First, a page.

The union said the Federal Government needs to test its own model of ensuring financial transparency rather than forcing its members captured on the Integrated Personnel Payroll and Information System, which opened on Monday, a report by PUNCH said.

Prof Biodun Ogunyemi, ASUU National President, added that the enrollment of lecturers was like taking universities back to core civil service.

Ogunyemi insisted that its members will not take part in the registration for the IPPIS, adding that such steps by the Federal Government would undermine the autonomy of Nigerian universities.

He said, “We have proposed to the government that we have an alternative that will address all issues that the government had raised about universities.

“The government needs to test our own model rather than buying into a model that will take universities back to the core civil service.
"With IPPIS, before a Vice Chancellor can employ an academic worker, the VC will have to get permission from the Head of the Civil Service of the Federation.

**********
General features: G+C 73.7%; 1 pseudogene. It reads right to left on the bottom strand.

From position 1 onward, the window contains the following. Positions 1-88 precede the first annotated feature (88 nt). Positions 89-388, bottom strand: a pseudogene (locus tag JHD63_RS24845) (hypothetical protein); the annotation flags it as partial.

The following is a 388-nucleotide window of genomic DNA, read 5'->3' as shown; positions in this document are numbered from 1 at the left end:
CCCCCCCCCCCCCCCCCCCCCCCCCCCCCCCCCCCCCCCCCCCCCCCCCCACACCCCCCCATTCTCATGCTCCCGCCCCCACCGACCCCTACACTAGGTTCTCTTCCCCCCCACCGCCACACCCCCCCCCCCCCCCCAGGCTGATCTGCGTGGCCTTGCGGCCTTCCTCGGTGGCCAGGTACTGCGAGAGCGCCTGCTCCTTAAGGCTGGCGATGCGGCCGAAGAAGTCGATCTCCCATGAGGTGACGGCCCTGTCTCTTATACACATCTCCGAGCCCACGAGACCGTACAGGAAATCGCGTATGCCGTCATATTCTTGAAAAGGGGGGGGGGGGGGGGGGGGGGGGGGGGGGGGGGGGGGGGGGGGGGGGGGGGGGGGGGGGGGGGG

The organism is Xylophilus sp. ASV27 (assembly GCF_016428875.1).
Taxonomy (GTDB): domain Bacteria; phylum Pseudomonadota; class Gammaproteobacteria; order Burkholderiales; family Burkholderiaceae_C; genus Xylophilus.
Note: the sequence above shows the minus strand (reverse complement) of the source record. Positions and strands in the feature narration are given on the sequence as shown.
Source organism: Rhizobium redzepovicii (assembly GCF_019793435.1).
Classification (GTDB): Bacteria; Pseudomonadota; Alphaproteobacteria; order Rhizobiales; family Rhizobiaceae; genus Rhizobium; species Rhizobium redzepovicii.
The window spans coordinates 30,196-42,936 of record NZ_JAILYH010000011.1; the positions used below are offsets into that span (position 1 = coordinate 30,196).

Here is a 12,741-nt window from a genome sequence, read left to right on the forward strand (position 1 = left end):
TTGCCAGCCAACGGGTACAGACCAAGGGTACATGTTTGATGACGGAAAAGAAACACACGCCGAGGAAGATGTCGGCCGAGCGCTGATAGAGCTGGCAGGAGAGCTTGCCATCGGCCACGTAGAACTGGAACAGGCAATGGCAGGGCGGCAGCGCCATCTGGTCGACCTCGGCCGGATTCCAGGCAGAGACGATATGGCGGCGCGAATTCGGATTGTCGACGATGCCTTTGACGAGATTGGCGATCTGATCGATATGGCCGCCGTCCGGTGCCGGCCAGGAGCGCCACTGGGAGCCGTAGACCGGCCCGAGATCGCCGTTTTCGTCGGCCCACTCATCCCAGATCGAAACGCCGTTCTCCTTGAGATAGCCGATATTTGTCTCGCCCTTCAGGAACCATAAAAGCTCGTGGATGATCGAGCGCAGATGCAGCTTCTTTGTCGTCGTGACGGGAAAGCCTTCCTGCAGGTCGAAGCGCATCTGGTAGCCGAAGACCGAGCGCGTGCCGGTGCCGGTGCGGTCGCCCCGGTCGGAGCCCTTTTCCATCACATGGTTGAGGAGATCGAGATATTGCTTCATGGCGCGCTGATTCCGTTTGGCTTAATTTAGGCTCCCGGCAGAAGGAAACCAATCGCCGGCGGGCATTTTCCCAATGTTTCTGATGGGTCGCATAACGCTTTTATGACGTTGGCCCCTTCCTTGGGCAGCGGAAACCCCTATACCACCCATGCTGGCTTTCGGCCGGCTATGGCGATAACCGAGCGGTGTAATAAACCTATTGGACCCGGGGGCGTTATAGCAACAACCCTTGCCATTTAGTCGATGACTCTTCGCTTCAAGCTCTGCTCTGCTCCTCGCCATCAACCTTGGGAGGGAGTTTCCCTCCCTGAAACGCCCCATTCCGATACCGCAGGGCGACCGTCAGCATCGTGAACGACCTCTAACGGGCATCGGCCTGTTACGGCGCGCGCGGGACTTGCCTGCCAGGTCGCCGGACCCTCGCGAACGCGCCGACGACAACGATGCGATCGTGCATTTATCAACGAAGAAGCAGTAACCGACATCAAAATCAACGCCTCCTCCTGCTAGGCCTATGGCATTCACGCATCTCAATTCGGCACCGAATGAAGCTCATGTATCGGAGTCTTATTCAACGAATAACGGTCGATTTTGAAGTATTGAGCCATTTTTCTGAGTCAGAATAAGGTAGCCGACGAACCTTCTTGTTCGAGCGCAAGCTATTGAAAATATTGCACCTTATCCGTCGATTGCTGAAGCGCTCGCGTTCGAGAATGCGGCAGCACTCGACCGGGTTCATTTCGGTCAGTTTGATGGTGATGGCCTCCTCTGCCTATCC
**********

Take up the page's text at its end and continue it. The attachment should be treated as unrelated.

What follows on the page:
“Universities cannot be run within the framework of civil service bureaucracy.
"Universities are universal cities of knowledge creation and they can perform best when they are allowed to operate their system based on the laws establishing them.

“We signed a memorandum of action with government earlier this year and they promised that they will start visitation by March this year. Government didn’t do anything. This is November. When people say ASUU is encouraging corruption, it is cheap blackmail.

“We will destroy Nigerian universities with IPPIS if government should go ahead and force people to enroll.
"You can’t bring lecturers from all over the world and ask them to go and register in Abuja in the ministry. It is ridiculous. We have gone beyond that. They are taking us many decades back. It is sad.”

Ndi Nnewi organized a civic reception in honour of Chief Dr. George Muoghalu as the Managing Director National Inland Waterways Authority(NIWA). on 23rd Nov. 2019 at Same Virgy Etiaba Event Centre Nnewi, Anambra state, Nigeria.

“They expressed their profound gratitude to his Excellency, President Mohammadu Buhari, GCFR for finding their son worthy of such position.

They offered Thanksgiving and God’s protection for quality service delivery”

Addressing the gathering, “Chief Muoghalu gave thanks to Almighty God who made everything possible by using His Excellency, President Mohammadu Buhari for the great opportunity”

“He also expressed his profound gratitude to his people Ndi Nnewi for the uncommon love shown to him and promised to give waterways its core importance”

It was indeed a colourful event..